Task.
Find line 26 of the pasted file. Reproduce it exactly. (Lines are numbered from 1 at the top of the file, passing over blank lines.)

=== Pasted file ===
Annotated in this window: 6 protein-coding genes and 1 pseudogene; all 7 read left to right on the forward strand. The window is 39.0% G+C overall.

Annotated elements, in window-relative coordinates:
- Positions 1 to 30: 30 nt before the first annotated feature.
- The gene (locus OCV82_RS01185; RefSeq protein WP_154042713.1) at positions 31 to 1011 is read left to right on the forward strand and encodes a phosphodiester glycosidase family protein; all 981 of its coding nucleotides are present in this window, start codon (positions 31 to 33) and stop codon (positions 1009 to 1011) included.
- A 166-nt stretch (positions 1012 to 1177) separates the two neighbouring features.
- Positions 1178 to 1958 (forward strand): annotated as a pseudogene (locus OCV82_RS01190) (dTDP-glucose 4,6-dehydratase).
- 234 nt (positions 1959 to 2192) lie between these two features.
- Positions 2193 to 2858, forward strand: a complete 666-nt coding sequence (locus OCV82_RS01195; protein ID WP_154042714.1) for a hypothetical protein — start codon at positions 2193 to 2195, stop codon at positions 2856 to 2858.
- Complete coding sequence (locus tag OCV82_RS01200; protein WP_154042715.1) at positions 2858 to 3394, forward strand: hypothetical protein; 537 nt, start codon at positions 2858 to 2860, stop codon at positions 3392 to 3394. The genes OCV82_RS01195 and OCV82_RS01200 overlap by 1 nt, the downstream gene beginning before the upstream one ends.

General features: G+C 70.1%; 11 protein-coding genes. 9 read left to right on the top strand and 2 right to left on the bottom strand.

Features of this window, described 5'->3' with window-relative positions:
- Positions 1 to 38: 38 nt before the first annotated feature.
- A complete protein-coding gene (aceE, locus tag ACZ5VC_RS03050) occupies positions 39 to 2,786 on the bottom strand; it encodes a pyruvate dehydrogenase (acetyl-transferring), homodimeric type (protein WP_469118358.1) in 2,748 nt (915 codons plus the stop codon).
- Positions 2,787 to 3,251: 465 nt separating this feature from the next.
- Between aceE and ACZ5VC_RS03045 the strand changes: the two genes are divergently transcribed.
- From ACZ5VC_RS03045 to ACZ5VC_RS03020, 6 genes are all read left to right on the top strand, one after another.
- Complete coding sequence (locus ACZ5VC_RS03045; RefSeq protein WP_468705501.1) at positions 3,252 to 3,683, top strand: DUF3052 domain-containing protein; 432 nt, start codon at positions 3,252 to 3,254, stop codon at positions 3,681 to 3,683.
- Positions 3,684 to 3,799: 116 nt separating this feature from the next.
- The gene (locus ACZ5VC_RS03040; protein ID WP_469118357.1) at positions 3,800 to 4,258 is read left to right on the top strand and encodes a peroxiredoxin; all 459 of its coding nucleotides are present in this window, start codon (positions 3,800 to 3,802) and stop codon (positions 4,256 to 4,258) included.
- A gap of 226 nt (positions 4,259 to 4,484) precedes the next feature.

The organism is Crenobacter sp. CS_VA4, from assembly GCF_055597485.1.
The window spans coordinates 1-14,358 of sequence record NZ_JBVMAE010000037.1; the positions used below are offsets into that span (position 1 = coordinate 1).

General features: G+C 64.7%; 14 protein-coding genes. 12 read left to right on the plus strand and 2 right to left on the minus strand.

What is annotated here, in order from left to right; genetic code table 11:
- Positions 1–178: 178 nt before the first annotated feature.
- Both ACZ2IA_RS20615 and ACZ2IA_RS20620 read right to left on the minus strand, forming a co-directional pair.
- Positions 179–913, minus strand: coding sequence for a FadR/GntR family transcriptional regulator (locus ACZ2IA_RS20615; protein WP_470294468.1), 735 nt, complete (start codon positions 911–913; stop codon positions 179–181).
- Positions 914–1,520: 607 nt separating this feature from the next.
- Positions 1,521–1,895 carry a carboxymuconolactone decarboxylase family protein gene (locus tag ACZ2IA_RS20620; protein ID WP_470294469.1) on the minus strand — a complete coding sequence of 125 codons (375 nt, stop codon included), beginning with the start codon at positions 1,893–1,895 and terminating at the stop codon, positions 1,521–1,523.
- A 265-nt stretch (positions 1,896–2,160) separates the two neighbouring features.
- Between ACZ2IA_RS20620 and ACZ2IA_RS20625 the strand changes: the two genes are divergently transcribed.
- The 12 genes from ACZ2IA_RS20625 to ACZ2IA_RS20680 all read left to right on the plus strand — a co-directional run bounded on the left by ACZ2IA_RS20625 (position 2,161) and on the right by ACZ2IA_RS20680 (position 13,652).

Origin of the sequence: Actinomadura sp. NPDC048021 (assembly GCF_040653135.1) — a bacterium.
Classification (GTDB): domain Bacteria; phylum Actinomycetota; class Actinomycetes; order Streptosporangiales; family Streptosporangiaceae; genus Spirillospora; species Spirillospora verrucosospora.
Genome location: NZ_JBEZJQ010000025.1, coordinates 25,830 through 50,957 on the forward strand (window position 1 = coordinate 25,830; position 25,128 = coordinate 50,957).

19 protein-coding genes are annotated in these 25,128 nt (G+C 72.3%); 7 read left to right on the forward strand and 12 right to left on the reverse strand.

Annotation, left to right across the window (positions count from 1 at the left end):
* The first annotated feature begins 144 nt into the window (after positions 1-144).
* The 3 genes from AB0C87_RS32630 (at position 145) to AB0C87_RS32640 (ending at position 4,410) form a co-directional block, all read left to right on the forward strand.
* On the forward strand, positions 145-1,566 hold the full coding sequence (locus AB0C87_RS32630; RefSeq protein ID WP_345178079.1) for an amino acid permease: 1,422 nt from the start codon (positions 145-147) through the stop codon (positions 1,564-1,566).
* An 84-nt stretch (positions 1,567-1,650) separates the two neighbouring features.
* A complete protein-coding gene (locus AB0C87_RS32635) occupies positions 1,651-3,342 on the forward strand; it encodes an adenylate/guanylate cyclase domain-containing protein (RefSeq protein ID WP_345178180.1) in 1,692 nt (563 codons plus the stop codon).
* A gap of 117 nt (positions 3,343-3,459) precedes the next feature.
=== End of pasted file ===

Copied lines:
- Both ACZ2IA_RS20615 and ACZ2IA_RS20620 read right to left on the minus strand, forming a co-directional pair.